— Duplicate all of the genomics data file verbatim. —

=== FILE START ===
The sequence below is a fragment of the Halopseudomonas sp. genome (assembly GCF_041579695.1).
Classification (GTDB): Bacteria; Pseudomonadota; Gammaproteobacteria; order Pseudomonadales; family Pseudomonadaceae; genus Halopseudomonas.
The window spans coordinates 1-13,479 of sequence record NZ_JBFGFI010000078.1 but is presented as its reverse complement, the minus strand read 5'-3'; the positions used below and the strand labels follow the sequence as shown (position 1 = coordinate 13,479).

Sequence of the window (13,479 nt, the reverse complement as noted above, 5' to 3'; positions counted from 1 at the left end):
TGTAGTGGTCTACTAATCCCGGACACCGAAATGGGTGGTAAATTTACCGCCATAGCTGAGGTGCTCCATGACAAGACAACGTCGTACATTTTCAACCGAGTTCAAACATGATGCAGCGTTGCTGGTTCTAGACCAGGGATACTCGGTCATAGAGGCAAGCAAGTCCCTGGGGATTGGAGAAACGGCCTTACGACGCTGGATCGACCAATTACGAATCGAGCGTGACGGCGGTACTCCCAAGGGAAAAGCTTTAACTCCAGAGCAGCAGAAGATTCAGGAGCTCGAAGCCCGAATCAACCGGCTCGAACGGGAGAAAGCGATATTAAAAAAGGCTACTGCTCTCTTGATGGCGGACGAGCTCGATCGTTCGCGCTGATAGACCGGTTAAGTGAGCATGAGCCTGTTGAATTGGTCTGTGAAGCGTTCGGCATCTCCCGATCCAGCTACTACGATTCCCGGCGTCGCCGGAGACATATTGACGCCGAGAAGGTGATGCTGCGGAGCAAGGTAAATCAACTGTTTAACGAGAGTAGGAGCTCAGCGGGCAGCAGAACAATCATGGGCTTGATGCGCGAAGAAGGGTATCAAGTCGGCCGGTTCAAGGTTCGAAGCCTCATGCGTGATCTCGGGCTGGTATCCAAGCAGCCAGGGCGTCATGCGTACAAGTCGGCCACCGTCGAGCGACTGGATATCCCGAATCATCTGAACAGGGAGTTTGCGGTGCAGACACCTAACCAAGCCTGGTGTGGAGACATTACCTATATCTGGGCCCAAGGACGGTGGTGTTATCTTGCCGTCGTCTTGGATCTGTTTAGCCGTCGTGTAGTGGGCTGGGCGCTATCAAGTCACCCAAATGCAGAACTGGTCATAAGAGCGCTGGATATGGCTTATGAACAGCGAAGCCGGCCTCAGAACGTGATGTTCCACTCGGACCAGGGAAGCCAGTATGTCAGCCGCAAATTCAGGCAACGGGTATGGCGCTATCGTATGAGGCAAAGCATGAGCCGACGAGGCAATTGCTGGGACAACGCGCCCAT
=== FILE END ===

The sequence below is a fragment of the Halopseudomonas sp. genome (assembly GCF_041579695.1).
Classification (GTDB): Bacteria; Pseudomonadota; Gammaproteobacteria; order Pseudomonadales; family Pseudomonadaceae; genus Halopseudomonas.
The window spans coordinates 1-13,479 of sequence record NZ_JBFGFI010000078.1 but is presented as its reverse complement, the minus strand read 5'-3'; the positions used below and the strand labels follow the sequence as shown (position 1 = coordinate 13,479).

Sequence of the window (13,479 nt, the reverse complement as noted above, 5' to 3'; positions counted from 1 at the left end):
TGTAGTGGTCTACTAATCCCGGACACCGAAATGGGTGGTAAATTTACCGCCATAGCTGAGGTGCTCCATGACAAGACAACGTCGTACATTTTCAACCGAGTTCAAACATGATGCAGCGTTGCTGGTTCTAGACCAGGGATACTCGGTCATAGAGGCAAGCAAGTCCCTGGGGATTGGAGAAACGGCCTTACGACGCTGGATCGACCAATTACGAATCGAGCGTGACGGCGGTACTCCCAAGGGAAAAGCTTTAACTCCAGAGCAGCAGAAGATTCAGGAGCTCGAAGCCCGAATCAACCGGCTCGAACGGGAGAAAGCGATATTAAAAAAGGCTACTGCTCTCTTGATGGCGGACGAGCTCGATCGTTCGCGCTGATAGACCGGTTAAGTGAGCATGAGCCTGTTGAATTGGTCTGTGAAGCGTTCGGCATCTCCCGATCCAGCTACTACGATTCCCGGCGTCGCCGGAGACATATTGACGCCGAGAAGGTGATGCTGCGGAGCAAGGTAAATCAACTGTTTAACGAGAGTAGGAGCTCAGCGGGCAGCAGAACAATCATGGGCTTGATGCGCGAAGAAGGGTATCAAGTCGGCCGGTTCAAGGTTCGAAGCCTCATGCGTGATCTCGGGCTGGTATCCAAGCAGCCAGGGCGTCATGCGTACAAGTCGGCCACCGTCGAGCGACTGGATATCCCGAATCATCTGAACAGGGAGTTTGCGGTGCAGACACCTAACCAAGCCTGGTGTGGAGACATTACCTATATCTGGGCCCAAGGACGGTGGTGTTATCTTGCCGTCGTCTTGGATCTGTTTAGCCGTCGTGTAGTGGGCTGGGCGCTATCAAGTCACCCAAATGCAGAACTGGTCATAAGAGCGCTGGATATGGCTTATGAACAGCGAAGCCGGCCTCAGAACGTGATGTTCCACTCGGACCAGGGAAGCCAGTATGTCAGCCGCAAATTCAGGCAACGGGTATGGCGCTATCGTATGAGGCAAAGCATGAGCCGACGAGGCAATTGCTGGGACAACGCGCCCAT